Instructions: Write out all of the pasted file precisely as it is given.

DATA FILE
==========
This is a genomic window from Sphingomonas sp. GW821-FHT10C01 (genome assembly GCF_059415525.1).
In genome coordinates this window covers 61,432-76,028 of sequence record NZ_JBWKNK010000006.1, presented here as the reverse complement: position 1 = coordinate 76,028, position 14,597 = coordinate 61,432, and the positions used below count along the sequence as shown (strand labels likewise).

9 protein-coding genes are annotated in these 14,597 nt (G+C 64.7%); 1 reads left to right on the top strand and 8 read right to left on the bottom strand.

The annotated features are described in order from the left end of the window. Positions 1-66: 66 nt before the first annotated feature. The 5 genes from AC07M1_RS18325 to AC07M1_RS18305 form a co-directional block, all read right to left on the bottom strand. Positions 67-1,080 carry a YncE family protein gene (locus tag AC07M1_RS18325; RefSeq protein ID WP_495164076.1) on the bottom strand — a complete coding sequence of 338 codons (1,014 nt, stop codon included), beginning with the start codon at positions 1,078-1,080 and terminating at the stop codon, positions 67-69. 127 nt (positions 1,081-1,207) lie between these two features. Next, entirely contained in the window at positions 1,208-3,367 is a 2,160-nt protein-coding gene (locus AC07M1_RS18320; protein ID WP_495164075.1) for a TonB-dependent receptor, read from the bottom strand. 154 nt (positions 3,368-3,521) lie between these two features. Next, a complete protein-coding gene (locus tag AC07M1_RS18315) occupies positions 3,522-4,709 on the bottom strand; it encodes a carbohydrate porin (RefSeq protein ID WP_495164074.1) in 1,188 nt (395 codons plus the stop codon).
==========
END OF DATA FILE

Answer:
This is a genomic window from Sphingomonas sp. GW821-FHT10C01 (genome assembly GCF_059415525.1).
In genome coordinates this window covers 61,432-76,028 of sequence record NZ_JBWKNK010000006.1, presented here as the reverse complement: position 1 = coordinate 76,028, position 14,597 = coordinate 61,432, and the positions used below count along the sequence as shown (strand labels likewise).

9 protein-coding genes are annotated in these 14,597 nt (G+C 64.7%); 1 reads left to right on the top strand and 8 read right to left on the bottom strand.

The annotated features are described in order from the left end of the window. Positions 1-66: 66 nt before the first annotated feature. The 5 genes from AC07M1_RS18325 to AC07M1_RS18305 form a co-directional block, all read right to left on the bottom strand. Positions 67-1,080 carry a YncE family protein gene (locus tag AC07M1_RS18325; RefSeq protein ID WP_495164076.1) on the bottom strand — a complete coding sequence of 338 codons (1,014 nt, stop codon included), beginning with the start codon at positions 1,078-1,080 and terminating at the stop codon, positions 67-69. 127 nt (positions 1,081-1,207) lie between these two features. Next, entirely contained in the window at positions 1,208-3,367 is a 2,160-nt protein-coding gene (locus AC07M1_RS18320; protein ID WP_495164075.1) for a TonB-dependent receptor, read from the bottom strand. 154 nt (positions 3,368-3,521) lie between these two features. Next, a complete protein-coding gene (locus tag AC07M1_RS18315) occupies positions 3,522-4,709 on the bottom strand; it encodes a carbohydrate porin (RefSeq protein ID WP_495164074.1) in 1,188 nt (395 codons plus the stop codon).